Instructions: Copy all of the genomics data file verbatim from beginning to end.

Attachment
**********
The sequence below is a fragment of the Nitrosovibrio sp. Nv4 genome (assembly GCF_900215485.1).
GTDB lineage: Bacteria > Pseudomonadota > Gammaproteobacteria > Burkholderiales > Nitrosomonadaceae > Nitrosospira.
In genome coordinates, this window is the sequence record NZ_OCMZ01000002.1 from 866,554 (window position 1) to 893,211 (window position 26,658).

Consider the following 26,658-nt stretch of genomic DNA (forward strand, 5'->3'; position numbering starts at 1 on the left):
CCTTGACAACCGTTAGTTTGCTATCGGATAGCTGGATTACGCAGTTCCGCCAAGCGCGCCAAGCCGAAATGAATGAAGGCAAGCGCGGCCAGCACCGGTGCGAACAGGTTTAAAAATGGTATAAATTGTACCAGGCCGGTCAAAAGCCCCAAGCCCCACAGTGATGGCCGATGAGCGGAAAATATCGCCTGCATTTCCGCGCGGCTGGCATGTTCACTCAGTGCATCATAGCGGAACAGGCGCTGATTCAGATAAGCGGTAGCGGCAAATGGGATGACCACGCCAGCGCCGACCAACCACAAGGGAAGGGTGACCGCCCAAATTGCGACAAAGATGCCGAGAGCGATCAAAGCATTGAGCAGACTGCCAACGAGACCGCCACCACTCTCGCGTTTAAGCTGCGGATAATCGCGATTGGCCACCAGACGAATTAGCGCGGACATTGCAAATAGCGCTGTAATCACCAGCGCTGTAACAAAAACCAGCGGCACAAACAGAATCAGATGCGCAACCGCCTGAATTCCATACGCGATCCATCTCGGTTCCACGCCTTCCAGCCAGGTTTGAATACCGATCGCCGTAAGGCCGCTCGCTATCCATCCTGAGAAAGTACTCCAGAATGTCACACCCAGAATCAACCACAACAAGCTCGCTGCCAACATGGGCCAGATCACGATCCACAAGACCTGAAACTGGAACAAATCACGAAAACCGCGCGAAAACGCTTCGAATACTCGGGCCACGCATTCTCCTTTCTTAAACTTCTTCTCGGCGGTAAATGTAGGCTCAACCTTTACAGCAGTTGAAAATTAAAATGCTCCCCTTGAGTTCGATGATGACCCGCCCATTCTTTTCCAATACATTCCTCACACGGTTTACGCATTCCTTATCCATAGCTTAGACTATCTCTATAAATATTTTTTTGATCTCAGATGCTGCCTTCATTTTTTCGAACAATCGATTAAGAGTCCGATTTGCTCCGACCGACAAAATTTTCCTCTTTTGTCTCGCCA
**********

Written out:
The sequence below is a fragment of the Nitrosovibrio sp. Nv4 genome (assembly GCF_900215485.1).
GTDB lineage: Bacteria > Pseudomonadota > Gammaproteobacteria > Burkholderiales > Nitrosomonadaceae > Nitrosospira.
In genome coordinates, this window is the sequence record NZ_OCMZ01000002.1 from 866,554 (window position 1) to 893,211 (window position 26,658).

Consider the following 26,658-nt stretch of genomic DNA (forward strand, 5'->3'; position numbering starts at 1 on the left):
CCTTGACAACCGTTAGTTTGCTATCGGATAGCTGGATTACGCAGTTCCGCCAAGCGCGCCAAGCCGAAATGAATGAAGGCAAGCGCGGCCAGCACCGGTGCGAACAGGTTTAAAAATGGTATAAATTGTACCAGGCCGGTCAAAAGCCCCAAGCCCCACAGTGATGGCCGATGAGCGGAAAATATCGCCTGCATTTCCGCGCGGCTGGCATGTTCACTCAGTGCATCATAGCGGAACAGGCGCTGATTCAGATAAGCGGTAGCGGCAAATGGGATGACCACGCCAGCGCCGACCAACCACAAGGGAAGGGTGACCGCCCAAATTGCGACAAAGATGCCGAGAGCGATCAAAGCATTGAGCAGACTGCCAACGAGACCGCCACCACTCTCGCGTTTAAGCTGCGGATAATCGCGATTGGCCACCAGACGAATTAGCGCGGACATTGCAAATAGCGCTGTAATCACCAGCGCTGTAACAAAAACCAGCGGCACAAACAGAATCAGATGCGCAACCGCCTGAATTCCATACGCGATCCATCTCGGTTCCACGCCTTCCAGCCAGGTTTGAATACCGATCGCCGTAAGGCCGCTCGCTATCCATCCTGAGAAAGTACTCCAGAATGTCACACCCAGAATCAACCACAACAAGCTCGCTGCCAACATGGGCCAGATCACGATCCACAAGACCTGAAACTGGAACAAATCACGAAAACCGCGCGAAAACGCTTCGAATACTCGGGCCACGCATTCTCCTTTCTTAAACTTCTTCTCGGCGGTAAATGTAGGCTCAACCTTTACAGCAGTTGAAAATTAAAATGCTCCCCTTGAGTTCGATGATGACCCGCCCATTCTTTTCCAATACATTCCTCACACGGTTTACGCATTCCTTATCCATAGCTTAGACTATCTCTATAAATATTTTTTTGATCTCAGATGCTGCCTTCATTTTTTCGAACAATCGATTAAGAGTCCGATTTGCTCCGACCGACAAAATTTTCCTCTTTTGTCTCGCCA